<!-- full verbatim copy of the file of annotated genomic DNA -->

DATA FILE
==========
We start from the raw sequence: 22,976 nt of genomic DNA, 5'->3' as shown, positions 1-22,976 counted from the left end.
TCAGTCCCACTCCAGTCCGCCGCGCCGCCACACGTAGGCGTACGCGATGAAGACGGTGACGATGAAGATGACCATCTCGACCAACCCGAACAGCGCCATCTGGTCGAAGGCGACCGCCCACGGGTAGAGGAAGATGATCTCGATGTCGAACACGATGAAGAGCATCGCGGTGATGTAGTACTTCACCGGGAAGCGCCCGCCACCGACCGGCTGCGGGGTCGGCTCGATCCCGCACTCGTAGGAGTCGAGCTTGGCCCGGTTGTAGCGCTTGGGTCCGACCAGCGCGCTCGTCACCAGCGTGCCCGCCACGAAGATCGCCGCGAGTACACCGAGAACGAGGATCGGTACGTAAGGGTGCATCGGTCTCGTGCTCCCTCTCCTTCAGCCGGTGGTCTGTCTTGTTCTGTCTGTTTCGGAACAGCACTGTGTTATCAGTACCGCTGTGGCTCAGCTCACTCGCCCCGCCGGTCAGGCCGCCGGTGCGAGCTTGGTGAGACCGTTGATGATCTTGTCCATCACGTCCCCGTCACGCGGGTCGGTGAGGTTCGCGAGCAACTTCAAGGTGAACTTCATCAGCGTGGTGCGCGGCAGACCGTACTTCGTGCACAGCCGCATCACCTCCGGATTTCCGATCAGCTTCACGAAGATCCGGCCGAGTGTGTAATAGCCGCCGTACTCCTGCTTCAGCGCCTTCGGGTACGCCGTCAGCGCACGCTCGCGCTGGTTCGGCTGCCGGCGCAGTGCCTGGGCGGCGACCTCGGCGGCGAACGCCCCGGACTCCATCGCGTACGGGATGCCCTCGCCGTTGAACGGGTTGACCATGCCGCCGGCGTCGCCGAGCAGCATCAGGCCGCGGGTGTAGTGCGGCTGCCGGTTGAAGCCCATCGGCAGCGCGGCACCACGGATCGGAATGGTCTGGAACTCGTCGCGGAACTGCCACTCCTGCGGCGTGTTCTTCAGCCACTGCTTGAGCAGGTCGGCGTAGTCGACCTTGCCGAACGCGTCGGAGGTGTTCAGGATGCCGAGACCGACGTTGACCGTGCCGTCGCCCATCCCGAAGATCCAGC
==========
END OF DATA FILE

We start from the raw sequence: 22,976 nt of genomic DNA, 5'->3' as shown, positions 1-22,976 counted from the left end.
TCAGTCCCACTCCAGTCCGCCGCGCCGCCACACGTAGGCGTACGCGATGAAGACGGTGACGATGAAGATGACCATCTCGACCAACCCGAACAGCGCCATCTGGTCGAAGGCGACCGCCCACGGGTAGAGGAAGATGATCTCGATGTCGAACACGATGAAGAGCATCGCGGTGATGTAGTACTTCACCGGGAAGCGCCCGCCACCGACCGGCTGCGGGGTCGGCTCGATCCCGCACTCGTAGGAGTCGAGCTTGGCCCGGTTGTAGCGCTTGGGTCCGACCAGCGCGCTCGTCACCAGCGTGCCCGCCACGAAGATCGCCGCGAGTACACCGAGAACGAGGATCGGTACGTAAGGGTGCATCGGTCTCGTGCTCCCTCTCCTTCAGCCGGTGGTCTGTCTTGTTCTGTCTGTTTCGGAACAGCACTGTGTTATCAGTACCGCTGTGGCTCAGCTCACTCGCCCCGCCGGTCAGGCCGCCGGTGCGAGCTTGGTGAGACCGTTGATGATCTTGTCCATCACGTCCCCGTCACGCGGGTCGGTGAGGTTCGCGAGCAACTTCAAGGTGAACTTCATCAGCGTGGTGCGCGGCAGACCGTACTTCGTGCACAGCCGCATCACCTCCGGATTTCCGATCAGCTTCACGAAGATCCGGCCGAGTGTGTAATAGCCGCCGTACTCCTGCTTCAGCGCCTTCGGGTACGCCGTCAGCGCACGCTCGCGCTGGTTCGGCTGCCGGCGCAGTGCCTGGGCGGCGACCTCGGCGGCGAACGCCCCGGACTCCATCGCGTACGGGATGCCCTCGCCGTTGAACGGGTTGACCATGCCGCCGGCGTCGCCGAGCAGCATCAGGCCGCGGGTGTAGTGCGGCTGCCGGTTGAAGCCCATCGGCAGCGCGGCACCACGGATCGGAATGGTCTGGAACTCGTCGCGGAACTGCCACTCCTGCGGCGTGTTCTTCAGCCACTGCTTGAGCAGGTCGGCGTAGTCGACCTTGCCGAACGCGTCGGAGGTGTTCAGGATGCCGAGACCGACGTTGACCGTGCCGTCGCCCATCCCGAAGATCCAGC